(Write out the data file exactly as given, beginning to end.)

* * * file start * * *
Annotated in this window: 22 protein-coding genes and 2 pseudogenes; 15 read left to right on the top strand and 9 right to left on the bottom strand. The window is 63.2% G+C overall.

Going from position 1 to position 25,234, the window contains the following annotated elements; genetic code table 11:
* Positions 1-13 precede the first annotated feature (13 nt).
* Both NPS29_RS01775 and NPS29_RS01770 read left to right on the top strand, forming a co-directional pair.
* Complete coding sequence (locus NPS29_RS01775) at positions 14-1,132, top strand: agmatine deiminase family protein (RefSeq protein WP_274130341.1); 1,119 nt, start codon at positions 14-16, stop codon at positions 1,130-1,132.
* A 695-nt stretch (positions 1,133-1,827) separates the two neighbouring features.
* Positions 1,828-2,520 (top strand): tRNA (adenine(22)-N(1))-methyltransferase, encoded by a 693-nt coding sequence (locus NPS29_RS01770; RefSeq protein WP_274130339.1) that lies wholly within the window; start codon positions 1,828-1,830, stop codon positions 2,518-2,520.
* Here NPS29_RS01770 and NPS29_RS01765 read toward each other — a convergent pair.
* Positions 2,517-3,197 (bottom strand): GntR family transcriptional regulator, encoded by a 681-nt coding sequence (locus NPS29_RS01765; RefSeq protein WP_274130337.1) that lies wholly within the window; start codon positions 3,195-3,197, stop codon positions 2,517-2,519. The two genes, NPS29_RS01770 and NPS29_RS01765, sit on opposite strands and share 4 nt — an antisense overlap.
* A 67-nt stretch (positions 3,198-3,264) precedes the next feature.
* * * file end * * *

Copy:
Annotated in this window: 22 protein-coding genes and 2 pseudogenes; 15 read left to right on the top strand and 9 right to left on the bottom strand. The window is 63.2% G+C overall.

Going from position 1 to position 25,234, the window contains the following annotated elements; genetic code table 11:
* Positions 1-13 precede the first annotated feature (13 nt).
* Both NPS29_RS01775 and NPS29_RS01770 read left to right on the top strand, forming a co-directional pair.
* Complete coding sequence (locus NPS29_RS01775) at positions 14-1,132, top strand: agmatine deiminase family protein (RefSeq protein WP_274130341.1); 1,119 nt, start codon at positions 14-16, stop codon at positions 1,130-1,132.
* A 695-nt stretch (positions 1,133-1,827) separates the two neighbouring features.
* Positions 1,828-2,520 (top strand): tRNA (adenine(22)-N(1))-methyltransferase, encoded by a 693-nt coding sequence (locus NPS29_RS01770; RefSeq protein WP_274130339.1) that lies wholly within the window; start codon positions 1,828-1,830, stop codon positions 2,518-2,520.
* Here NPS29_RS01770 and NPS29_RS01765 read toward each other — a convergent pair.
* Positions 2,517-3,197 (bottom strand): GntR family transcriptional regulator, encoded by a 681-nt coding sequence (locus NPS29_RS01765; RefSeq protein WP_274130337.1) that lies wholly within the window; start codon positions 3,195-3,197, stop codon positions 2,517-2,519. The two genes, NPS29_RS01770 and NPS29_RS01765, sit on opposite strands and share 4 nt — an antisense overlap.
* A 67-nt stretch (positions 3,198-3,264) precedes the next feature.